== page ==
In my previous blog post I wrote that Abu Dhabi has everything to become the world’s next place-to-be. In the past decade, Dubai transformed into a popular spot among holidayers and businesspeople alike. It became a place for people with endless ambitions and sky-is-the-limit type of dreams. It saw the construction of the largest tower in the world, the biggest shopping mall, the longest dancing fountain, and more superlatives.
The economic crisis, however, also mercilessly hit the utopia Dubai had come to be. Big brother Abu Dhabi, the richest of all Emirates thanks to the amounts of oil found in its desert, needed to come to the rescue, and did so eventually. But Dubai’s image as the eldorado of capitalism has been somewhat damaged. And haven’t we all come to realize that an uncontrolled free market and pure consumerism are not necessarily conducive to people’s well-being?
For Ahmed and me, Abu Dhabi did not feel as superficial, artificial, and capitalistic as Dubai. Of course, big business is also here at the order of the day, but at the same time we felt how the authorities do concern about people’s happiness. The numerous parks and beaches right in the center are a good example of that. They could’ve sold those lands to big companies to build hotels and private beaches, but they decided to keep them open for the public. (Of course Abu Dhabi has plenty of hotels, including a 7-star hotel, and private beaches too, but there is enough space left for public recreational areas. Some public beaches are completely free, while others charge a small entrance fee that covers basic amenities like a lifeguard, toilets and showers. Additional facilities – umbrellas, sunbeds, even towels – are available as well for a very reasonable fee.
To get to the beach, there are several public parkings on the other side of the road. A pedestrian underpass takes you to the beach side. Have you ever seen such a clean and beautiful underpass?
Besides that, the city is clean, not as crowded as Dubai, smaller (in Dubai you have to drive so long to get from one interesting place to another), and people seem more relaxed.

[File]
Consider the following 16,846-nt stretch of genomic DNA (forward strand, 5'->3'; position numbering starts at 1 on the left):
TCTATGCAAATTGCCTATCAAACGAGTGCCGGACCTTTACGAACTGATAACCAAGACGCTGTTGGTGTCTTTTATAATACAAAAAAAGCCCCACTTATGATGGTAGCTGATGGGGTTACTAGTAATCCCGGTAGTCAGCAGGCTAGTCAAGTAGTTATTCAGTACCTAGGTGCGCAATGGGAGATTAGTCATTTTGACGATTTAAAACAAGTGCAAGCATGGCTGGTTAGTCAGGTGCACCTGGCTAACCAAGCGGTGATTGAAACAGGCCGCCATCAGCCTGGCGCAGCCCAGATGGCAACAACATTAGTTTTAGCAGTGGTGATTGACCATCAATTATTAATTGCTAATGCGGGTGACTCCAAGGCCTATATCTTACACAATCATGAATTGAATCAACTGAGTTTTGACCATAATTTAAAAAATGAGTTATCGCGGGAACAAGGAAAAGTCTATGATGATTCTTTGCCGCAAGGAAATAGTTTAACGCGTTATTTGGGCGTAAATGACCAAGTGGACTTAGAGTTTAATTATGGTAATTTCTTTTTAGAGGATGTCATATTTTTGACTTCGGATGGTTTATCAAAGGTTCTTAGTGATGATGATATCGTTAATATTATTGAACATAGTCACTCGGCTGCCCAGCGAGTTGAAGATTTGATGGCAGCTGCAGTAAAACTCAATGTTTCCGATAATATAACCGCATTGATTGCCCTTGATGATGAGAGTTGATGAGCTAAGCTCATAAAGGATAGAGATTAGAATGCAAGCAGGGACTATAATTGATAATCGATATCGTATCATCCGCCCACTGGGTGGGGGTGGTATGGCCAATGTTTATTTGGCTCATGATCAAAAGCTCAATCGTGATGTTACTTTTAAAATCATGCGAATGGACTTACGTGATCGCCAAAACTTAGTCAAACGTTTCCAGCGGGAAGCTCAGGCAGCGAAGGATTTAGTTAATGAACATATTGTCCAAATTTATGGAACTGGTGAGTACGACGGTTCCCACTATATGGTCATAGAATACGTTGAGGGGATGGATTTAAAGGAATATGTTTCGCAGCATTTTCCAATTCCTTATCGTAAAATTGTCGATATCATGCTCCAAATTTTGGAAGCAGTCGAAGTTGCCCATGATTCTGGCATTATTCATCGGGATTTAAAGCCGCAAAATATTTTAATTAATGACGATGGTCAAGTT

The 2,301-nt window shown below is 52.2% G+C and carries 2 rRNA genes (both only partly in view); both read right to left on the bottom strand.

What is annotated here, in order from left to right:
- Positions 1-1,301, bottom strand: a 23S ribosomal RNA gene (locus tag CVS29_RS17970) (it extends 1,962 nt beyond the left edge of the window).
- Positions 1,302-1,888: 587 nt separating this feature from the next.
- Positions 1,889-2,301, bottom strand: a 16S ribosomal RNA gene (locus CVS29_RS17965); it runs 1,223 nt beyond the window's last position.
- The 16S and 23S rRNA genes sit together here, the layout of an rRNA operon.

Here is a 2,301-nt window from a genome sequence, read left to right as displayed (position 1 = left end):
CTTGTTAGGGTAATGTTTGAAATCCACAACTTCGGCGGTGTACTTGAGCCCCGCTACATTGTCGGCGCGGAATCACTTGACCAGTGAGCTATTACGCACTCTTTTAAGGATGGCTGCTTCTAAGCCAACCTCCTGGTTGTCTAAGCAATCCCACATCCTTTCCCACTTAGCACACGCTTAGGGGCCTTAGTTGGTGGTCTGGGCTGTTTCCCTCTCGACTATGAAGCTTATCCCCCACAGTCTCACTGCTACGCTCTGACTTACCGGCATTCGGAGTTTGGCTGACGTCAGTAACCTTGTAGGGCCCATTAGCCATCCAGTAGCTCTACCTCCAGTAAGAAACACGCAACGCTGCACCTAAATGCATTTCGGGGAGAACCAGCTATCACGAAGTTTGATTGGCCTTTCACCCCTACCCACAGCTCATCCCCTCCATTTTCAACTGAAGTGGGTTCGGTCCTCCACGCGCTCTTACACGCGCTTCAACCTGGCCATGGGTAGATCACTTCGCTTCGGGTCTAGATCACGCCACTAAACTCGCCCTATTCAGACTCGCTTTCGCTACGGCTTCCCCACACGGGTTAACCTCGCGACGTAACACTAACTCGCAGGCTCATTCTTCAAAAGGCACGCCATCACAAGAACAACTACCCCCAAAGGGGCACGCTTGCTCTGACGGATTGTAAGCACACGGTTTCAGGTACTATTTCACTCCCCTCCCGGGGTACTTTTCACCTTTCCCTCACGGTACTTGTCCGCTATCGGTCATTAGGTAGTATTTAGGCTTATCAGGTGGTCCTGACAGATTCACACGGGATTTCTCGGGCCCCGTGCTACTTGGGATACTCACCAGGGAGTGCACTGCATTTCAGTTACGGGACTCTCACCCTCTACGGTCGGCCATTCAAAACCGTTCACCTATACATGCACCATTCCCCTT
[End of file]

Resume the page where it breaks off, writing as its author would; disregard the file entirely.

I guess the only way to see if I’m right is to check it out yourselves, but for those who have been to one or both, what did you think of it? Do you agree with me?
All in all, we had a very calm and pleasant break from Jeddah. And perhaps we liked it so much because of our low expectations. Our days were filled with some shopping, some movies, some walking and running, relaxing on the beach, some good food (same you can get in Jeddah, but we enjoyed it very much to be able to go together to very simple, local places, which often don’t have a family section in Jeddah).
The idea was to drive to Muscat, Oman, by car and back, but we enjoyed our days so much that we decided to stay a full week in Abu Dhabi. The only excursion we made was to Al Ain, an oasis town 160 kilometers east from Abu Dhabi, where we visited the National Museum, oasis, and Jebel Hafeet, a mountain where we got stuck among celebrating Pakistanis and Indians.
One of the main things I enjoyed during this trip was taking pictures and experimenting with my camera. It must have been quite boring for Ahmed
all the from time to time, but luckily, he found a hobby of his own:
It sometimes takes flamboyant postures to make a unique photo (see upper right) …
But the result is worth the effort, isn’t it?
Here are some more pictures I took:
Before heading back to Jeddah, we decided to spend the last day in Dubai. I had been there not so long ago, but for Ahmed it had been 10 years, so you can imagine it had changed quite a bit!
We enjoyed visiting Madinat Jumeirah, a shopping (of course!), entertainment and hotel complex. Especially the Arabian-style architecture, souq, and Venice-like canals were worth seeing. The Dubai Mall was a bit too overwhelming (for me at least), and to our disappointment, the fountain only ‘danced’ one very short song.
We definitely hope to be back on this side of the peninsula soon.
Have you ever been to Dubai, Abu Dhabi, or any of the other Emirates? What was your experience?